A Life Beyond the Tower

Montaigne: A Life Philippe Desan
Translated by Steven Rendall and Lisa Neal
Princeton University Press 816pp £29.95

 

Michel de Montaigne was not just the inventor of a genre, nor merely the author of the Essays, which have gripped readers from Shakespeare to Virginia Woolf and Orson Welles. He also led an extraordinary life. Descended from merchants, he underwent unusual immersion in Latin during his pre-school years. From the age of six onwards he was taught by leading Renaissance humanists (including the Scot George Buchanan) at the Collège de Guyenne in Bordeaux. Michel entered the nobility, thanks to a combination of the family’s seigneury (purchased by his grandfather) and a councillorship in the Bordeaux Parlement (obtained through nepotism). There, he drafted reports on thorny lawsuits, which he helped judge. But, opposed to the condemnation to death of Protestants by the Parlement and with his options changed by the loss of his father, when he was passed over for promotion Michel resigned his office and withdrew to the family estate, aged just 38. 

Although Montaigne’s tower was soon built – complete with chapel, bedroom and library – he did not immediately become the reclusive author of legend. Certainly, he spent some of the ensuing decade writing a work published in 1580 as the Essays (later greatly expanded). He also forged a new career as emissary and negotiator in the Wars of Religion that were tearing France apart. Recommended to the king (Charles IX) by a powerful Guyenne neighbour (Gaston de Foix), whose château was just 20 kilometres away, Montaigne was made Knight of the Order of St Michael. It was a huge social leap. Unusually, he also became Gentleman of the Chamber of the great pretender to the throne, the Protestant Henri
de Navarre (later Henri IV). Montaigne was a go-between, valued by both sides. 

Michael de Montaigne (1533-92), French, 17th century. © Bridgeman Images.
Having deposited his Essays with the printers, he set off on a 13-month round trip to Italy. Why? To see the world, according to tradition, or in a vain bid to become ambassador to Rome or something similar, according to Desan. On the way home, Montaigne learned with regret that he had been elected Mayor of Bordeaux. He served a two-year term before being more willingly re-elected. Meanwhile, the ferocious violence of the Wars of Religion intensified, with the Catholic League now a third force alongside the monarchy and the Protestants. Insecurity reigned. The ex-mayor was a sitting duck in his château, a likely hostage or target. For a few months, he and his family were reduced to wandering the highways. While in Paris in 1588, getting his expanded Essays printed, he was briefly imprisoned as a royal loyalist by League sympathisers. His final years were marked by political marginalisation, ill health and further writing.

The story is told in absorbing detail by Desan. Drawing on a wealth of research by himself and others, he provides a richer picture than did Donald Frame in his classic biography half a century ago. Desan immerses us in worlds of municipal and national machination. He describes the mayor feeding intelligence to the royal military commander in the surrounding province of Guyenne, while also trying to regulate rubbish-dumping and boat traffic in Bordeaux itself.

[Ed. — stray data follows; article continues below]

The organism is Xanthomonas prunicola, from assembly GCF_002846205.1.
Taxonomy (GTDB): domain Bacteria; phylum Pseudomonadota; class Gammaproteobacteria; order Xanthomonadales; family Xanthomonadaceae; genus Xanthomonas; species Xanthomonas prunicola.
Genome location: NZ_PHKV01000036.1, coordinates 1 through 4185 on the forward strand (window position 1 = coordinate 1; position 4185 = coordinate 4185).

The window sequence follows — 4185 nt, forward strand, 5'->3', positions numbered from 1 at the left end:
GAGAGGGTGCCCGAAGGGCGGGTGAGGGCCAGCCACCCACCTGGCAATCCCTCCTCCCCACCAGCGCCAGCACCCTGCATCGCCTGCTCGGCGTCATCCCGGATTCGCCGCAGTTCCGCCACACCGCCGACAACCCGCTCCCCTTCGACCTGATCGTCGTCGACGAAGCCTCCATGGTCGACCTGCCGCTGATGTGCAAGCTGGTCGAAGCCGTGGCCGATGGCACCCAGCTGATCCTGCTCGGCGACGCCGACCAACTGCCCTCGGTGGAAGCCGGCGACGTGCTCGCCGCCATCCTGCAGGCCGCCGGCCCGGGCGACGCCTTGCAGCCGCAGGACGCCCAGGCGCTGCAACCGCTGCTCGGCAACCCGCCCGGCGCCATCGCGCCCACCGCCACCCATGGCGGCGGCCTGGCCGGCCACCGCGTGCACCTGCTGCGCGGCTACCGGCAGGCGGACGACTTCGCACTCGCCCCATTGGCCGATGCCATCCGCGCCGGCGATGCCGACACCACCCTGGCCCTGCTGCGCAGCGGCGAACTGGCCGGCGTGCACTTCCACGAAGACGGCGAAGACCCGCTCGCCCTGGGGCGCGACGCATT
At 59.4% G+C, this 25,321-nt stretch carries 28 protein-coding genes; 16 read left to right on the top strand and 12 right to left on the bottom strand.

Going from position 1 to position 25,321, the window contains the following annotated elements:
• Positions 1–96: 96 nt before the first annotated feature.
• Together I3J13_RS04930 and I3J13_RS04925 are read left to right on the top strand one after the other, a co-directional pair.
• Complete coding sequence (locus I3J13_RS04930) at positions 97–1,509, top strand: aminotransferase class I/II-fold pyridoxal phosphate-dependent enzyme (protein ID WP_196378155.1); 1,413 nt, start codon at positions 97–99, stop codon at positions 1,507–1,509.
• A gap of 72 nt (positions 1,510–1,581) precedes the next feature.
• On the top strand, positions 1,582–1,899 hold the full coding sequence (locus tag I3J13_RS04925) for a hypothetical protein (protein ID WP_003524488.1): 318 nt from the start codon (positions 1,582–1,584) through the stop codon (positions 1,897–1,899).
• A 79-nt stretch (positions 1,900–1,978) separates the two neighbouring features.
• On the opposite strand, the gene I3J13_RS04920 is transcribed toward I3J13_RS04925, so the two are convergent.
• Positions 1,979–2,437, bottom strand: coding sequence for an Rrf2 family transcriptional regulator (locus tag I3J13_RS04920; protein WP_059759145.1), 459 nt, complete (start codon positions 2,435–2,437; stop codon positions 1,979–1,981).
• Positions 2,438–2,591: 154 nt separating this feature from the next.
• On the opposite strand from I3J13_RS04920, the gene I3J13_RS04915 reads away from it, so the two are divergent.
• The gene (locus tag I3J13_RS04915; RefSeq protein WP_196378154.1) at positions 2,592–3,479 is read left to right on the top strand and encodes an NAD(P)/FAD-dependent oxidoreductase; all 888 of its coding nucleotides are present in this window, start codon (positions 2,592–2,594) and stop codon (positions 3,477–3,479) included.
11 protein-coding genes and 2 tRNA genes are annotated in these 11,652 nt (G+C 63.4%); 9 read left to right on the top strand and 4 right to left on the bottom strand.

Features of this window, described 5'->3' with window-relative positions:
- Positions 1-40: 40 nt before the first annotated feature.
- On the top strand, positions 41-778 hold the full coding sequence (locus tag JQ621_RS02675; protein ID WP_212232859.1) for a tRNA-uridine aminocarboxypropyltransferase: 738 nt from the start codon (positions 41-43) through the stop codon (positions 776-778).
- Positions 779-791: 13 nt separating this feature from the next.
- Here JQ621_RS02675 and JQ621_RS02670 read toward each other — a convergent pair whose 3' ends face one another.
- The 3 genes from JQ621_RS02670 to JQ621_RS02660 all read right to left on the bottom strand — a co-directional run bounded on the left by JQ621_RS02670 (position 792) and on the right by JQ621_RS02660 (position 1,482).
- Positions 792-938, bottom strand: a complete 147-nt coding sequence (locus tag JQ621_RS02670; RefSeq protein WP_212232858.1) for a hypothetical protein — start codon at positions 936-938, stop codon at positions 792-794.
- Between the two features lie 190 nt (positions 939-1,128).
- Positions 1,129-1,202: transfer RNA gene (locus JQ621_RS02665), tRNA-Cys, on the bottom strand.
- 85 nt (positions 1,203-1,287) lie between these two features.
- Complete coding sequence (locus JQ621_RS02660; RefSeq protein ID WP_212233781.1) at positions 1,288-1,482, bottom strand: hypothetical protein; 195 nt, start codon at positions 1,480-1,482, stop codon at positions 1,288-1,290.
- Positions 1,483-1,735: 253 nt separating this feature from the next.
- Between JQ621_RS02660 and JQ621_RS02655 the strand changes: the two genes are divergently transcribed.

A particular challenge facing any biographer of Montaigne is the autobiographical dimension of the Essays themselves. Desan is intent on breaking the stranglehold they have exerted over our image of Montaigne’s life. This biography offers fresh analyses not just of well-known omissions (of Montaigne’s wife and the St Bartholomew’s Day Massacre) but also of distortions, such as his tactical redating and relocating of his alleged encounter with some captive Tupinambá Indians. Inevitably, the gap opened up by this salutary critical distance from Montaigne’s self-representations is filled by the biographer’s own representations. Desan believes Montaigne was an ambitious social climber and political operator. He may well be right, but he gives that dimension such weight that it tends to override alternative or coexisting motives and desires. Even Montaigne’s unprecedented and original self-studying becomes a kind of consolation prize of his final years (‘introspection for lack of something better’). The subtitle of Desan’s original 2014 French version was ‘A political biography’, more accurate than ‘A life’. Desan argues, largely persuasively, that successive versions of the Essays published in Montaigne’s lifetime each had different social, political and economic motivations. But the argument seems over-egged when it leads him to characterise those versions reductively: the first (1580) was political and diplomatic, whereas the last was ‘essentially literary and philosophical’. This seems an inappropriately clear-cut way of describing a writer so preoccupied with how his mind (and ours) roves across precisely such divisions. While some of Desan’s interpretations of the Essays are questionable, his biography is indispensable.

Neil Kenny is Senior Research Fellow at All Souls College, Oxford. His books include Death and Tenses: Posthumous Presence in Early Modern France (Oxford, 2015).

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